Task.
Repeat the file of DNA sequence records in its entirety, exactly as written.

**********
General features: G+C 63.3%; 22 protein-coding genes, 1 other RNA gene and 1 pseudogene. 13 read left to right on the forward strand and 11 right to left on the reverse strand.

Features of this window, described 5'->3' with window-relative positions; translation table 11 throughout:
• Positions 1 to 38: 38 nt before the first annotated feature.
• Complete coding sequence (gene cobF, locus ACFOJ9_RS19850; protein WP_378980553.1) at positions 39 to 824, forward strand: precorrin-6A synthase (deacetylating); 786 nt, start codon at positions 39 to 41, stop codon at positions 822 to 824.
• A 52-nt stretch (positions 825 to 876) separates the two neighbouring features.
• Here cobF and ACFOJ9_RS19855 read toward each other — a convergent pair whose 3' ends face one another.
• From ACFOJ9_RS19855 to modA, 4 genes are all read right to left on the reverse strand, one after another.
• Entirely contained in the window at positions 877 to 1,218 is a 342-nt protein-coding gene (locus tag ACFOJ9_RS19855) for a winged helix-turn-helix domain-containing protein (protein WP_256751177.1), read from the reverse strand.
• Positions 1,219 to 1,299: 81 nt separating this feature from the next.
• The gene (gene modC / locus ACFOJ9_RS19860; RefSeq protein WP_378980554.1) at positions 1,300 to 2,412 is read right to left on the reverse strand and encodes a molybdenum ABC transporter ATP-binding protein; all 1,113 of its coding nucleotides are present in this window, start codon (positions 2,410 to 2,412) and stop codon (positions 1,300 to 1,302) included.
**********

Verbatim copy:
General features: G+C 63.3%; 22 protein-coding genes, 1 other RNA gene and 1 pseudogene. 13 read left to right on the forward strand and 11 right to left on the reverse strand.

Features of this window, described 5'->3' with window-relative positions; translation table 11 throughout:
• Positions 1 to 38: 38 nt before the first annotated feature.
• Complete coding sequence (gene cobF, locus ACFOJ9_RS19850; protein WP_378980553.1) at positions 39 to 824, forward strand: precorrin-6A synthase (deacetylating); 786 nt, start codon at positions 39 to 41, stop codon at positions 822 to 824.
• A 52-nt stretch (positions 825 to 876) separates the two neighbouring features.
• Here cobF and ACFOJ9_RS19855 read toward each other — a convergent pair whose 3' ends face one another.
• From ACFOJ9_RS19855 to modA, 4 genes are all read right to left on the reverse strand, one after another.
• Entirely contained in the window at positions 877 to 1,218 is a 342-nt protein-coding gene (locus tag ACFOJ9_RS19855) for a winged helix-turn-helix domain-containing protein (protein WP_256751177.1), read from the reverse strand.
• Positions 1,219 to 1,299: 81 nt separating this feature from the next.
• The gene (gene modC / locus ACFOJ9_RS19860; RefSeq protein WP_378980554.1) at positions 1,300 to 2,412 is read right to left on the reverse strand and encodes a molybdenum ABC transporter ATP-binding protein; all 1,113 of its coding nucleotides are present in this window, start codon (positions 2,410 to 2,412) and stop codon (positions 1,300 to 1,302) included.